3) No manufacturer, nonresident dealer, distributor or importing distributor shall affix any label to any package or container containing alcoholic liquor for sale or delivery in the State of Illinois until such label has been submitted to and approved by the federal government. Such manufacturer, nonresident dealer, distributor or importing distributor shall submit to the Commission a photostatic copy of the federal label approval.
See, Section 100.70(b)(3) of Title 11 of the Illinois Administrative Code
So, preemption arguments aside, it would appear that there are some states that actually require federal approval for intrastate shipments even if the federal government does not. End Aside.]
For those in that hard spot during the shutdown, Atlas’ lawsuit should be a welcome relief (barring the fact that as I point out above, they might not actually have an actual dispute on account of not needing a label revision), as someone is taking the laboring oar on challenging a consequence of the government’s inability to function that has a drastic impact on the alcoholic beverage industry.
The basic gist is that the COLA review and approval process – and the failure to engage in it – is a flat out prior restraint on the craft brewer’s commercial speech rights – which isn’t an allowable prior restraint. (A prior restraint is someone restricting your ability to say something before you say it, telling a newspaper not to print classified documents for instance, rather than just punishing you for the speech/statement after you’ve made it. And prior restraints are not viewed favorably by the law.)
As a prior restraint, it is unlawful, because the failure to approve represents a blanket prohibition on the brewer’s ability to speak – i.e., you cannot speak (label your beer) because the government prohibits that speech (won’t let you label without permission and refuses to engage in review to give you permission… e.g., you will never get permission – be able to speak). If it seems simple, it is, which is why it’s brilliant and a very good argument. While the COLA process may be an allowable restriction as it regulates speech for health, safety, consumer protection – it is only allowable because it functions and properly offers a decision that is either positive or a negative that can be appealed. But, by virtue of the shutdown, the COLA process has become speech suppression as the government will not let someone publish a label to the public (commercial speech which is protected) and could criminally punish anyone who brings the label to market in interstate commerce without approval.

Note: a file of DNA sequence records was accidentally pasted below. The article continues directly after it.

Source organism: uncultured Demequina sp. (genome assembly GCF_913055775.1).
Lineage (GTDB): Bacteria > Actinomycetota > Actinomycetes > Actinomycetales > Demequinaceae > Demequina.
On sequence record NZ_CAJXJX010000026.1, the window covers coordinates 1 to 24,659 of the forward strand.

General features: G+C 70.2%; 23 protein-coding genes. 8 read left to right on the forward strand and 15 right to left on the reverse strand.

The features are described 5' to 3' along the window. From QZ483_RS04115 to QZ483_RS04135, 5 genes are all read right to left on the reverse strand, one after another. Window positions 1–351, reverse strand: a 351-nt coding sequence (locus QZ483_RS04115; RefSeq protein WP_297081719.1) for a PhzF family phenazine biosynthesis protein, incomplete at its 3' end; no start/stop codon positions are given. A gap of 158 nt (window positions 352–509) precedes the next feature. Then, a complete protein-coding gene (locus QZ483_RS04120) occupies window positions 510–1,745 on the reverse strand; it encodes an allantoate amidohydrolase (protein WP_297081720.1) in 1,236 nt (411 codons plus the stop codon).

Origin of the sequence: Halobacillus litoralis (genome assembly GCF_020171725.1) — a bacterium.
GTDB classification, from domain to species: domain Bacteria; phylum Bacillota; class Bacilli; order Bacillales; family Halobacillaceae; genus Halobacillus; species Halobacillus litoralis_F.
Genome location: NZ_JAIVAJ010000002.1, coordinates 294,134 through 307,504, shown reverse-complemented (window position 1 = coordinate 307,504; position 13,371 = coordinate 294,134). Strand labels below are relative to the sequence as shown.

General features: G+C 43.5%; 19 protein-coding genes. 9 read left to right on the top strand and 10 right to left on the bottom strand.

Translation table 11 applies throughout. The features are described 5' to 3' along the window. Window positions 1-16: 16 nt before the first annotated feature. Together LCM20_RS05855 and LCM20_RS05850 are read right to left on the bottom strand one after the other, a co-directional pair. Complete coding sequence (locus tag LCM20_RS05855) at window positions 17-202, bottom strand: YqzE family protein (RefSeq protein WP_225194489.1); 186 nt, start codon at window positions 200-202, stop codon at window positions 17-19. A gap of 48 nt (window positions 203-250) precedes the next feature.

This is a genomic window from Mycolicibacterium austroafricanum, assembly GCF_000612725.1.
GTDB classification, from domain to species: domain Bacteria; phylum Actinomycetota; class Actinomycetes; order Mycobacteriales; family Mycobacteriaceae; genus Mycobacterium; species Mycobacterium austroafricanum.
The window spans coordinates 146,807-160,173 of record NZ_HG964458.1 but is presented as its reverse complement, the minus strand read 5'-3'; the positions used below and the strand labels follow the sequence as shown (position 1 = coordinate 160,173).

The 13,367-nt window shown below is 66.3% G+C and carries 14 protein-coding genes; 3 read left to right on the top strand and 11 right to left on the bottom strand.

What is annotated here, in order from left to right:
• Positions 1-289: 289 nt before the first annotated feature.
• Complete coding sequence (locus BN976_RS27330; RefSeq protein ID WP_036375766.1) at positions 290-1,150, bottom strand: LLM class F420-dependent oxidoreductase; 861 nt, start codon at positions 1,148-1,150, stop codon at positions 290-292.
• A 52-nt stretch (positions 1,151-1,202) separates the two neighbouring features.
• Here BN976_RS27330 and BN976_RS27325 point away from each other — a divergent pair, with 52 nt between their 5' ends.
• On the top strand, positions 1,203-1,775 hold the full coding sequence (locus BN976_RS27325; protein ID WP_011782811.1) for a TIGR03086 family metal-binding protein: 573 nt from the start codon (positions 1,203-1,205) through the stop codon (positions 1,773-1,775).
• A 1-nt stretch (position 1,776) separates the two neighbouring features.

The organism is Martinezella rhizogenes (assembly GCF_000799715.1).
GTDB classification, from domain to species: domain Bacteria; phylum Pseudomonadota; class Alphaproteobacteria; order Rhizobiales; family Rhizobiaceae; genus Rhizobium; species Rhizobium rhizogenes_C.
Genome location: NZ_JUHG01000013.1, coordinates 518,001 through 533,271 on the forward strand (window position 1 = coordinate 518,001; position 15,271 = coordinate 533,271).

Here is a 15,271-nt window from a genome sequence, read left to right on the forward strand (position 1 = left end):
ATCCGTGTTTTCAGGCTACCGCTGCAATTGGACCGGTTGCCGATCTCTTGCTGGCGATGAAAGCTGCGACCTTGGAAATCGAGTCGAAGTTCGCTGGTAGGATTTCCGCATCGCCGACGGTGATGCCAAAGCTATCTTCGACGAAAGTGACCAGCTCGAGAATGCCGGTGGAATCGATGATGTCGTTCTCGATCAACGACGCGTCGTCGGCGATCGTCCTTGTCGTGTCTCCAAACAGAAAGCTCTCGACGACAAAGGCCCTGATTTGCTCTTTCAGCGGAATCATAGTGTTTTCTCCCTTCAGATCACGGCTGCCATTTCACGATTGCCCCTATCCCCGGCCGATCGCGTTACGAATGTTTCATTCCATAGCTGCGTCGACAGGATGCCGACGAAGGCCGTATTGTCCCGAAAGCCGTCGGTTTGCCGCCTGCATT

You know we’re no fan of the TTB’s regs and the FAAA’s prohibitions on speech. And I’m a fan of the work of the attorney bringing this lawsuit – who won the Flying Dog Raging Bitch lawsuit. But even apart from that, this is a compelling argument and stands a good chance of convincing a judge of the same.
We’ll try to keep tabs on it. Looks like initial argument is set for next week.